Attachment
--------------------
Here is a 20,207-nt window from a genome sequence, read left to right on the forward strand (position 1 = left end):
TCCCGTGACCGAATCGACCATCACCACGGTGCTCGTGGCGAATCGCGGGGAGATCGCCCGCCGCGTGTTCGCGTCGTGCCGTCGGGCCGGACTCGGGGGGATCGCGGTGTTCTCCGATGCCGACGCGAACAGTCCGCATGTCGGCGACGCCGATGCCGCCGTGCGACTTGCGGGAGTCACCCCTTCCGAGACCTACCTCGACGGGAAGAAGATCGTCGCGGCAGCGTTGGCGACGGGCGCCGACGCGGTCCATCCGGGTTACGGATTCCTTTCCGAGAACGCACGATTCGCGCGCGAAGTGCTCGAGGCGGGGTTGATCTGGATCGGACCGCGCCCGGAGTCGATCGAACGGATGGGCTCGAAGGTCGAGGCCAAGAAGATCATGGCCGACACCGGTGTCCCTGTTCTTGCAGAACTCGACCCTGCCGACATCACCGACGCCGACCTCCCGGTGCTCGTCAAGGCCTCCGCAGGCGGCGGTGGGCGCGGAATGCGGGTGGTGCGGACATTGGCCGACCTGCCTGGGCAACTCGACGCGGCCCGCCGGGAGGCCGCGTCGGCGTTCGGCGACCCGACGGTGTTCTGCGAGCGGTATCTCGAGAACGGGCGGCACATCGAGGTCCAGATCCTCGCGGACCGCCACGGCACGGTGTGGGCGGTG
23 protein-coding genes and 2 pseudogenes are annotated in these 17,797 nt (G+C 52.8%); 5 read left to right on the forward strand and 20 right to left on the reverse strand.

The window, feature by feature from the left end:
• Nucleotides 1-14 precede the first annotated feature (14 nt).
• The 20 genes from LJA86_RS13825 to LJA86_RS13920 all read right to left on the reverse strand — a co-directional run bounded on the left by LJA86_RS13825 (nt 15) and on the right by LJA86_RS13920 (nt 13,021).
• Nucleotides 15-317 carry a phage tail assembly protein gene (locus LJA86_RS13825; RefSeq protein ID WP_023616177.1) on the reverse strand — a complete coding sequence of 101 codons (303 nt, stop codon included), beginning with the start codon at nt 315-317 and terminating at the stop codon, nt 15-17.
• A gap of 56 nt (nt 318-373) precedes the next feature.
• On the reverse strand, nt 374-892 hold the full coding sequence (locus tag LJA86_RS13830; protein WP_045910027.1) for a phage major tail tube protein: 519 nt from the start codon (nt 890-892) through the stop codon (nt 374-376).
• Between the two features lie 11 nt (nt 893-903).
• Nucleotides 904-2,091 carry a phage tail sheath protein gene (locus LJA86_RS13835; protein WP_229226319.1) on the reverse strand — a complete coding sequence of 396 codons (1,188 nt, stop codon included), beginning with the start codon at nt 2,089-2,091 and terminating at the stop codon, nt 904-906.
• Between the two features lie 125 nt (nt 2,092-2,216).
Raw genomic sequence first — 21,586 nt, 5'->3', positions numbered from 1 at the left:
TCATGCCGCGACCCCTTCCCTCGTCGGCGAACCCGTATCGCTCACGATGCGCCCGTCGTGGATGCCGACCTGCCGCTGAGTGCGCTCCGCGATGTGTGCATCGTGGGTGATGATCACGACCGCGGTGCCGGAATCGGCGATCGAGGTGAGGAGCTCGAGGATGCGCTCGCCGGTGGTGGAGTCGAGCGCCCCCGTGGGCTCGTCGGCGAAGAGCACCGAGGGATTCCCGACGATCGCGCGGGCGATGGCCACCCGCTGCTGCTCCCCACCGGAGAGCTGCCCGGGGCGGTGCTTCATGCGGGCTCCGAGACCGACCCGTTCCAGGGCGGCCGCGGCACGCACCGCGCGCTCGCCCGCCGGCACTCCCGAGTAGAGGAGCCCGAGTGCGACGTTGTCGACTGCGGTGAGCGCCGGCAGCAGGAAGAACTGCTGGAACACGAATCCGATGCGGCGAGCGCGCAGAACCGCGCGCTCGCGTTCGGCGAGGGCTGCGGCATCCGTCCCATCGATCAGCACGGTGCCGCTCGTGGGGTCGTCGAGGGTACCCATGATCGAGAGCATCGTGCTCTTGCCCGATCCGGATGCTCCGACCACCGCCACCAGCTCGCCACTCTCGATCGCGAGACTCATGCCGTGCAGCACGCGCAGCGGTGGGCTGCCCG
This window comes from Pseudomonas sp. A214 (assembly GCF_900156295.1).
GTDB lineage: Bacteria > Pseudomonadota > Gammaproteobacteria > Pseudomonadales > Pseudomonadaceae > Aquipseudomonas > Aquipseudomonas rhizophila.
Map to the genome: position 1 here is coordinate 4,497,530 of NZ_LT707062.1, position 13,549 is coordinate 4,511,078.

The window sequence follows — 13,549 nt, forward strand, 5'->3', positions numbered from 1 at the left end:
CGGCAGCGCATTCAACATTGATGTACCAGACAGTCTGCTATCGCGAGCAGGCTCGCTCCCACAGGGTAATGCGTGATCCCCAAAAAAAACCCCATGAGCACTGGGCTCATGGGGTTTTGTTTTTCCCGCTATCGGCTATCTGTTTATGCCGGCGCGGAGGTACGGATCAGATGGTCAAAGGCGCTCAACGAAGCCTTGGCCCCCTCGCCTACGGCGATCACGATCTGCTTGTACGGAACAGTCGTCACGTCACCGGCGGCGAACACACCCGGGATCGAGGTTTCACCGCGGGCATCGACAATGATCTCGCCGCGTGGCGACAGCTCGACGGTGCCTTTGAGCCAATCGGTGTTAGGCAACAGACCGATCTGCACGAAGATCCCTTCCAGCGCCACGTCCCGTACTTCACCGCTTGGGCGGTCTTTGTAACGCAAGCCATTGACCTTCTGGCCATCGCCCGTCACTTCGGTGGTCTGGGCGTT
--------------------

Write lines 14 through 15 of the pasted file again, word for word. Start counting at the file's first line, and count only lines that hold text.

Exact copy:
TCATGCCGCGACCCCTTCCCTCGTCGGCGAACCCGTATCGCTCACGATGCGCCCGTCGTGGATGCCGACCTGCCGCTGAGTGCGCTCCGCGATGTGTGCATCGTGGGTGATGATCACGACCGCGGTGCCGGAATCGGCGATCGAGGTGAGGAGCTCGAGGATGCGCTCGCCGGTGGTGGAGTCGAGCGCCCCCGTGGGCTCGTCGGCGAAGAGCACCGAGGGATTCCCGACGATCGCGCGGGCGATGGCCACCCGCTGCTGCTCCCCACCGGAGAGCTGCCCGGGGCGGTGCTTCATGCGGGCTCCGAGACCGACCCGTTCCAGGGCGGCCGCGGCACGCACCGCGCGCTCGCCCGCCGGCACTCCCGAGTAGAGGAGCCCGAGTGCGACGTTGTCGACTGCGGTGAGCGCCGGCAGCAGGAAGAACTGCTGGAACACGAATCCGATGCGGCGAGCGCGCAGAACCGCGCGCTCGCGTTCGGCGAGGGCTGCGGCATCCGTCCCATCGATCAGCACGGTGCCGCTCGTGGGGTCGTCGAGGGTACCCATGATCGAGAGCATCGTGCTCTTGCCCGATCCGGATGCTCCGACCACCGCCACCAGCTCGCCACTCTCGATCGCGAGACTCATGCCGTGCAGCACGCGCAGCGGTGGGCTGCCCG
This window comes from Pseudomonas sp. A214 (assembly GCF_900156295.1).